Silence was on my mind, so I took my morning coffee outside on the porch. I was contemplating Holy Week and how I was going to manage the need to disconnect and prepare, with a pressing need to connect across international lines and prepare for a trip that is both complex and exciting.
I’m trying to embrace the silence recommended by Pope Francis, especially since I feel a bit scattered and restless. The man-made noises inside the house, typically a sign of security, now affect me negatively. Sitting outside in the sunshine exposes me to a different noise; it’s natural and has a rhythm that is soothing instead of annoying. I can hear the difference between the waves that crash against the rocks and the waves that softly land on shore.
The wind, too, rustles differently in the trees than in the rose bushes behind me. Every once in a while a dried leaf dances across the paving stones and scrapes up a new sound.
I hear at least a handful of birds — I wish I could recognize them by their song, but it will have to be enough that I know they are different, and that perhaps at some point in the past few days they’ve stopped in our yard for a little snack at our feeders.
I came outside to get away from the ambient sounds in the house. The tv is on in the office; the A/C hums throughout the house. I think I hear the electricity cycling through the appliance. It’s noisier outside, but it’s a living sound, harmonious and soothing.
Every once in a while a squadron of pelicans fly overhead, silently casting their shadows across the yard. I instinctively look up, but the sun is so bright it blinds me. It takes a long moment for my eyes to adjust to the page again. The best way for me to enjoy the light is to look away to the horizon. The breeze ripples across the water, creating a sparkling light show, shimmering as far as I can see.
The bay, once called the Bay of the Holy Spirit, is full of God’s holy presence today. I get why it was named so. It’s breezy, teeming with bubbly activity that is both powerful and calming. To sit here in silence is to pray.
Green sprigs and new growth are surrounding the new homestead, and it’s exciting to see signs of spring around our new home. I’m delighted whenever I see something new, and for now, I’m not even annoyed about what I’m sure are weeds.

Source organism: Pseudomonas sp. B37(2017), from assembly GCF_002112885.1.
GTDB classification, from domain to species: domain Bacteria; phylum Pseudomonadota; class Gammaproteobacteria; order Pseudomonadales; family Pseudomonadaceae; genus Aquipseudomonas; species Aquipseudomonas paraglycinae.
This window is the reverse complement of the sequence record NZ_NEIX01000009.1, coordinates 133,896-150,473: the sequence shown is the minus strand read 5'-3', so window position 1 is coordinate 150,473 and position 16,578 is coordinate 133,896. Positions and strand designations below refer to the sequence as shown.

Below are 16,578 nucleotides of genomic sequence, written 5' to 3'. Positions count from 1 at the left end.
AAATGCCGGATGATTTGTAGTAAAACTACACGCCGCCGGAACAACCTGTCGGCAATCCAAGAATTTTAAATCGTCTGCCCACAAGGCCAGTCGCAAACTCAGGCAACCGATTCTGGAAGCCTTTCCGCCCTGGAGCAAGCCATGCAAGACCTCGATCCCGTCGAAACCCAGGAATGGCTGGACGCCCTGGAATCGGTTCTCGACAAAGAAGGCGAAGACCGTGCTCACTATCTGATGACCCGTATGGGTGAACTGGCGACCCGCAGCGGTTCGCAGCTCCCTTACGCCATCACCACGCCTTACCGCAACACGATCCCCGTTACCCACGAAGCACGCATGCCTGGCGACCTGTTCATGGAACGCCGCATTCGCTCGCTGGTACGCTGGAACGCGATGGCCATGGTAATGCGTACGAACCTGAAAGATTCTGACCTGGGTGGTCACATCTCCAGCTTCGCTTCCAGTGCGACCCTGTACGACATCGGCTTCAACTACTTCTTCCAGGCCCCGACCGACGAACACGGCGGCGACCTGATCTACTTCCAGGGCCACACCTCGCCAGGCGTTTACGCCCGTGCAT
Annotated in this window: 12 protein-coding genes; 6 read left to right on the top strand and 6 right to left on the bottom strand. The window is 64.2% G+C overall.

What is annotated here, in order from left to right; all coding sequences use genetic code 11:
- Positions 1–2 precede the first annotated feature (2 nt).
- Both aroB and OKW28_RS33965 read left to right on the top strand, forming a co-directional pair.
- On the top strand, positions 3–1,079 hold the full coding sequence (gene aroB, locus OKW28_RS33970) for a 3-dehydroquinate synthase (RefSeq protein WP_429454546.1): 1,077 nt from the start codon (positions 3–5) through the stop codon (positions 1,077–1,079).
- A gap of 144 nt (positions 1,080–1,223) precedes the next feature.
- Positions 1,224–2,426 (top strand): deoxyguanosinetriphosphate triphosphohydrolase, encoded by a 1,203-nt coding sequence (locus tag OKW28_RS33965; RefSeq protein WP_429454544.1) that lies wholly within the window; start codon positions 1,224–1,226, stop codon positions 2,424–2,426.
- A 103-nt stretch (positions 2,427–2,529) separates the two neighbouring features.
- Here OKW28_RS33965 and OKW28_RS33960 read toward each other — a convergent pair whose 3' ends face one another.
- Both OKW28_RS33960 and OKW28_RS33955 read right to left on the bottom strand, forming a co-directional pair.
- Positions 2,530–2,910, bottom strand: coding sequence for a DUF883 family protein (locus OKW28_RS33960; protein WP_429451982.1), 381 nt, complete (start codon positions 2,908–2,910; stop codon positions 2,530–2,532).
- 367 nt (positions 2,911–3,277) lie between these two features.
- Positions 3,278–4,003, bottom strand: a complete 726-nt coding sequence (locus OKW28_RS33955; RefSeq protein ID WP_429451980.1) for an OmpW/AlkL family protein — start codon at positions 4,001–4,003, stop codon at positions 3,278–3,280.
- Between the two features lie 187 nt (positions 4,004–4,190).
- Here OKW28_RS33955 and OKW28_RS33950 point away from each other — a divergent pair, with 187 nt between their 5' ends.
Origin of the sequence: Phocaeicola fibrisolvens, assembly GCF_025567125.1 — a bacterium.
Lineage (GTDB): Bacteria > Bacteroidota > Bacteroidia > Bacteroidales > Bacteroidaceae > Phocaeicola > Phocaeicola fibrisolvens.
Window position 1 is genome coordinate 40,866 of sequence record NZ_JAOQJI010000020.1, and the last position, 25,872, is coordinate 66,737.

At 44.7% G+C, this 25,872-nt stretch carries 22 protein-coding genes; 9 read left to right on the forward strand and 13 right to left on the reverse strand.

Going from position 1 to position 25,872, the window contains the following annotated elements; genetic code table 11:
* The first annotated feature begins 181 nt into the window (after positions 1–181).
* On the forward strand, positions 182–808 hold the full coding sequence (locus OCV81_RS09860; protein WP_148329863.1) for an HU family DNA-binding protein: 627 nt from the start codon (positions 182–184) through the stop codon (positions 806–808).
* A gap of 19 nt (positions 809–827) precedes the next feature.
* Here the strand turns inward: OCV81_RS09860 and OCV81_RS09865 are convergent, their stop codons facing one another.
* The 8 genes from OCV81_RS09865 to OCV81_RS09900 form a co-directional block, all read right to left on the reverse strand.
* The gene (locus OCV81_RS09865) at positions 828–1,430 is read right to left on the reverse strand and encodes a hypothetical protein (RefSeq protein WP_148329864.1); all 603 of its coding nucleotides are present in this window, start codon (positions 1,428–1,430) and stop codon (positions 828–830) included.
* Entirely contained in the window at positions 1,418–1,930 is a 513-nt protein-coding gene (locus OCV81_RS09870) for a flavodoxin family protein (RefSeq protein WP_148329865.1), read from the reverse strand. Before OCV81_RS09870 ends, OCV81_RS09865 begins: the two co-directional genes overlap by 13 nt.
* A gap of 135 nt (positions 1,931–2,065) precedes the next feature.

Weeds are in the eye of the beholder, after all.
Took some photos this mornings. Delighted in the graceful birds surrounding me in my little corner of the world.
Misty days at the shore create a heavy mood around here. The air is soupy. Things slow down. Some people say it’s somber and even a little depressing because everything turns gray, Personally, I think it creates a special ambience — not quite romantic, but certainly mysterious. Like special things can happen.
Anything can happen. Or nothing at all.Read More
What’s in a name? This week’s photo challenge asks us to look at names, and photograph them. I think it’s a neat challenge. We name everything, don’t we? Formal names and nicknames and pet names. It helps us identify things for ourselves and for others.
Recently, while traveling through Scotland, we came across a familiar name on a small sign on the highway. It was just an information sign for the local distillery, Dewar’s, a name familiar to me since my childhood. It was my father’s preferred scotch.
There’s something comfortable about the familiar. We went to the distillery and had a marvelous time learning about the history of the whisky and the distillation process. We even had an opportunity to go into a tasting room. But all of it, while fascinating (and delicious) was made all the more cozy because I first recognized the name.Read More
The last photo challenge of 2016, resilient, happens to be my first photo challenge of 2017.
It seems fitting. Resilience is probably defined somewhere as being able to recover from something, to come back from a low through strength or will, or both. It makes me think of Weebles; remember those? “Weebles wobble but they don’t fall down!”
I love old things that have been exposed to nature and the elements, and still stick around. I have dozens of pictures of chimneys that stand alone in the wake of fires, dilapidated barns, beat up cars. And more than a few boats, like this one.
I wondered what happened here. Did the owners survive a storm at sea, the boat finally making it to shore no longer seaworthy, but left as a trophy for doing its job well one last time?
Was it abandoned by its owners, drawn to a shiny new motorboat made of fiberglass? Did they move, unable to bring it along and left behind?
Who knows! There’s something beautiful about it anyway. Maybe it’s the mystery.Read More